The sequencing of academic and work terms is shown below:

  Fall Winter Spring/Summer
Year 1 1st Semester 2nd Semester --
Year 2 3rd Semester 4th Semester WKT 405 - Work Term I
Year 3 5th Semester WKT 505 - Work Term II WKT 506 - Work Term III
Year 4 WKT 605 - Work Term IV 6th Semester WKT 606 - Work Term V
Year 5 7th Semester 8th Semester --

Students must successfully complete a minimum of four work terms in order to graduate from the co-op program.
 
The co-op program requires five years to complete the degree in Biomedical Sciences. The regular program can be completed in four years. All Co-op placements must be approved by the Office of Co-operative Education and the Dean's designate responsible for administering science programs.

Students can enrich their studies and hone their management skills with the Optional Specialization in Management Sciences. Courses within the optional specialization cover four major areas in management sciences: Strategic Engineering Management, Operations Management/Operations Research, Finance and Organizational Behaviour. For eligibility, registration, and course information see Optional Specialization in Management Sciences (OS MS).

Research Practicum

SCI 999 - Research Practicum gives students the chance to gain hands-on research experience, in a lab or in the field, by engaging in the research work of a faculty member. Ryerson records participation in the practicum on the student’s Official Transcript.

SCI 999 is a non-credit, pass-fail course that is not used to fulfil degree program requirements. Students who meet the expectations for the research will get a passing grade. These expectations will be worked out between the student and the professor at enrolment. To take part in SCI 999, students must have a CGPA of 2.5 or more, and they must commit to a minimum of 5 to 10 hours each week (on average) for one term.

There are no tuition fees associated with this practicum.

How to Enrol

  1. Students must first find a supervisor. Descriptions of faculty research are available on the Faculty of Science website.
  2. Students should contact supervisors whose research interests them by email or in person. Students must give their potential supervisor an unofficial transcript, a one-page resumé and a brief covering letter. This package must include their contact information, degree program and stream, a brief statement of their career goals and how this research experience would further those goals, and any relevant work experience (paid or volunteer).
  3. Fill out the Research Practicum Application Form (available at the office of the Associate Dean for Undergraduate Programs in VIC-741). When students find a faculty member who agrees to supervise them, they will both fill out and sign the Application Form.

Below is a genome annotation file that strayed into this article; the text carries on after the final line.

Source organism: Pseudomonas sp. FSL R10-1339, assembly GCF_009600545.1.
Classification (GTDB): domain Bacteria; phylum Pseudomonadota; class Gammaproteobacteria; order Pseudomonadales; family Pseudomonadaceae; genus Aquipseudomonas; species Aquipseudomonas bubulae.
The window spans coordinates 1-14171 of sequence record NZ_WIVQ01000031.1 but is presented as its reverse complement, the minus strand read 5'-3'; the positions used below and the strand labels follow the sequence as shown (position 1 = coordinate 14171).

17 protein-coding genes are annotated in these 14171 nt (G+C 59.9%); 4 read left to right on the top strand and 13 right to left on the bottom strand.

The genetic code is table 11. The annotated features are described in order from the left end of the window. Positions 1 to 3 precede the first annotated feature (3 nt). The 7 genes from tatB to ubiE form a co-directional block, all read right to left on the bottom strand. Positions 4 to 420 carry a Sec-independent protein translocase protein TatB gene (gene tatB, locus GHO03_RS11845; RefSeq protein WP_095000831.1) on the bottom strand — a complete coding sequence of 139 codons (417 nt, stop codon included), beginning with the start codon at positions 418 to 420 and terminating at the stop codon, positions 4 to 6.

4. Enrol in the course. After the course director has approved the form, students must take it to the office of the Associate Dean for Undergraduate Programs at VIC-741.

Biomedical Science students can pursue careers in clinical or forensic laboratories in biotechnology or pharmaceutical industries. Other opportunities include biomedical research institutions, non-governmental organizations, health administration organizations, policy organizations, consulting management companies and patent law firms. Graduates who choose to continue their studies may apply to an MSc or PhD in Molecular Science, or to professional schools leading to careers in medicine, dentistry, veterinary medicine, pharmacy or physiotherapy.

Students must take three lower level liberal studies courses and three upper level liberal studies courses to graduate. Students must not choose courses that are restricted for their program or major.

Please refer to the liberal studies chapter of this calendar for more information on the Liberal Studies Policy. Further information on liberal studies can also be found at the Faculty of Arts' Liberal Studies website.

Table A - Lower Level Restrictions

PSY 105, PCS 111, BLG 181, BMS 150, CHY 182, CHY 183 and SCI courses are not available for credit.

Table B - Upper Level Restrictions

Biology, Biomedical Sciences, Chemistry, Contemporary Science, Medical Physics

BLG 599, BLG 699, CHY 583, MTH 511, and MTH 599 are not available for credit.

Students may pursue any Minor offered by Ryerson (with some exceptions). Please refer to the Minors chapter of this calendar for further information on individual Minor requirements and exclusions.

Undergraduate students wishing to pursue a continuing education certificate program should be aware of possible program exclusions. Please refer to the Certificate Registration section of the Curriculum Advising website for complete details.